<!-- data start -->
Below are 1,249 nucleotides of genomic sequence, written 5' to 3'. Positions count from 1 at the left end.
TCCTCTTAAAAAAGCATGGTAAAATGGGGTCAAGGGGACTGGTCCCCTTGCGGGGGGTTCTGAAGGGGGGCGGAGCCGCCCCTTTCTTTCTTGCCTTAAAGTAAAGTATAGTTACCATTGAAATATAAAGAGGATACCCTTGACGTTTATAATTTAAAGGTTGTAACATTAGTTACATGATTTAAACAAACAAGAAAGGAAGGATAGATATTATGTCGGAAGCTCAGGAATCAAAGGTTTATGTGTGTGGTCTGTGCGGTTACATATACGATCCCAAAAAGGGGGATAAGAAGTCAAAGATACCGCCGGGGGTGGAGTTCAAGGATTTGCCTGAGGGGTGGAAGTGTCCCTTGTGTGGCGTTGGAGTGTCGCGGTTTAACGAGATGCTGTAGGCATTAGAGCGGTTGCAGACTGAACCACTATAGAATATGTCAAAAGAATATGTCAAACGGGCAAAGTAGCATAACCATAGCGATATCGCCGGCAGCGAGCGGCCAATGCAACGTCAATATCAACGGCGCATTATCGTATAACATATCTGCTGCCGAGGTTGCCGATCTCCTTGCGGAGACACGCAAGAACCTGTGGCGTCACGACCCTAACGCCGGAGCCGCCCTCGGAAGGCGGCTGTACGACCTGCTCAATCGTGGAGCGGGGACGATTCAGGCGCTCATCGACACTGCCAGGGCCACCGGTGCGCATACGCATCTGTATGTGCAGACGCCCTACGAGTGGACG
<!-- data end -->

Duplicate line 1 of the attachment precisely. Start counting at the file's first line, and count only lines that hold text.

Below are 1,249 nucleotides of genomic sequence, written 5' to 3'. Positions count from 1 at the left end.